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Philippines plummets in to recession as virus numbers spike



PHOTO: Reuters

The Philippines, reeling from Covid-19 lockdowns that have destroyed businesses and thrown millions out of work, plunged into recession after its biggest quarterly contraction on record, data showed today. The Philippine Statistics Authority says GDP 16.5% year-on-year in the second quarter as the country endured one of the world’s longest stay-at-home orders to slow the spread of the virus that’s devastated economies globally. It follows a revised 0.7% contraction in the first three months of the year and marks the biggest drop in economic activity since records began in 1981 during the Ferdinand Marcos dictatorship. It’s the country’s first recession in 3 decades.

The outlook for the archipelago is bleak, with the number of coronavirus infections surging past 115,000 this week – a more than fivefold increase since early June when economy-crippling restrictions were eased. The Philippines is expected to exceed Indonesia in the next few days, to become the country with the highest number of cases in Southeast Asia. According to acting Socioeconomic Planning Secretary Karl Chua:

“Without doubt, the pandemic and its adverse effect on the economy are testing the economy like never before. But unlike past crises, the Philippines is now in a much stronger position to address the crisis.”

Philippines plummets in to recession as virus numbers spike | News by Thaiger

As health workers struggle to cope with the inundation of patients, more than 27 million people in Manila and 4 surrounding provinces on the main island of Luzon, which accounts for more than 2 thirds of the country’s GDP, went back into a partial lockdown for 2 weeks on Tuesday to ease the strain on hospitals. But President Rodrigo Duterte, who was reluctant to tighten restrictions after millions became jobless in the first shutdown, warns the country can’t afford to stay closed for much longer:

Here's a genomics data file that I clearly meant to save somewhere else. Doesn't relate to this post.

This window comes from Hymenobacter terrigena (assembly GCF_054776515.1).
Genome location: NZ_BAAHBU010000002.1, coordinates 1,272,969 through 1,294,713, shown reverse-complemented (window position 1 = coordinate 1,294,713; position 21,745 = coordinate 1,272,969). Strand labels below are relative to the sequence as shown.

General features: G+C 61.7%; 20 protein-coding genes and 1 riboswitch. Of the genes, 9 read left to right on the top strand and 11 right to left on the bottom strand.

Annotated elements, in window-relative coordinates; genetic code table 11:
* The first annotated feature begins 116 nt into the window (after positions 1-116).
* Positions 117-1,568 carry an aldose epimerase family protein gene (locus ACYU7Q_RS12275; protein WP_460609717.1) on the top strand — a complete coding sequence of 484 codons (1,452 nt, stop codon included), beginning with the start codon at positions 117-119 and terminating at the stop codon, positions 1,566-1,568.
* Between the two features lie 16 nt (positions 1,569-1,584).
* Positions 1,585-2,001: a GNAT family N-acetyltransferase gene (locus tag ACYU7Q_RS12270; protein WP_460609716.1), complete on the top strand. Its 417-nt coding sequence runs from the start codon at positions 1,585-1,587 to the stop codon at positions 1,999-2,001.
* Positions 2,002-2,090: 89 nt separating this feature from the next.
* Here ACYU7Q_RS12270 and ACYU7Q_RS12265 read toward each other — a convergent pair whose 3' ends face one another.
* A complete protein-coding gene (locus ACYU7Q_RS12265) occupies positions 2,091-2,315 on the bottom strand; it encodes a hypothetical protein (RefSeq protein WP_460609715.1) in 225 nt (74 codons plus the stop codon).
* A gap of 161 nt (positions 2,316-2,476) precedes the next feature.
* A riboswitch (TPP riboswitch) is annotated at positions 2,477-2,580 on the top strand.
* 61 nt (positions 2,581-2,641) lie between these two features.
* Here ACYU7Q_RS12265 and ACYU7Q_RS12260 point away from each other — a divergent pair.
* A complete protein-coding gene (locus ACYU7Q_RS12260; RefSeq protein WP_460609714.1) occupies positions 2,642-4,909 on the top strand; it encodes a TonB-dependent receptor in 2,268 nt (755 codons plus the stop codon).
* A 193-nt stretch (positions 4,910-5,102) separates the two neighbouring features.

“The problem is we don’t have money anymore. I cannot give food anymore and money to people,”

The Philippines’ economic woes have been amplified by a drop in remittances from the legions of Filipinos working abroad, who typically send money to their families every month, which fuels consumer spending – the main driver of growth. Remittances fell 6.4% in the first 5 months compared with the same period last year, according to the central bank, as thousands of seafarers, cleaners and construction workers lost their jobs and returned home. Consumer spending in the second quarter plummeted 15.5%, the statistics agency said.

It will be a rough road to recovery as trade-offs between economic recovery and health will remain a big challenge to both the private and public sectors.”

SOURCE: Bangkok Post | Nikkei Aian Review


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  1. Rinky Stingpiece

    Thursday, August 6, 2020 at 11:32 pm

    This thing really is the ultimate stress test for the global economy, and it really exposes the dependencies of some economies. Many economies have been getting by as sort of parasitically feeding off the more developed economies that tend to innovate and produce things. Many countries in the developing world are still relying on exporting primary resources, and letting the large numbers of unskilled labour get by on very dependent subsistence occupations. It seems very clear how badly these economies are in need of skilling up and training in productive industries.

  2. Mark

    Friday, August 7, 2020 at 2:00 am

    Countries are now sanctioning China for what has happened in the world by freezings Chinese assets for compensation do you think the ASEAN alliance will do the same to cover the billions of losses to jobs

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Jack Burton is an American writer, broadcaster, linguist and journalist who has lived in Asia since 1987. A native of the state of Georgia, he attended the The University of Georgia's Henry Grady School of Journalism, which hands out journalism's prestigious Peabody Awards. His works have appeared in The China Post, The South China Morning Post, The International Herald Tribune and many magazines throughout Asia and the world. He is fluent in Mandarin and has appeared on television and radio for decades in Taiwan, Mainland China, Hong Kong and Macau.

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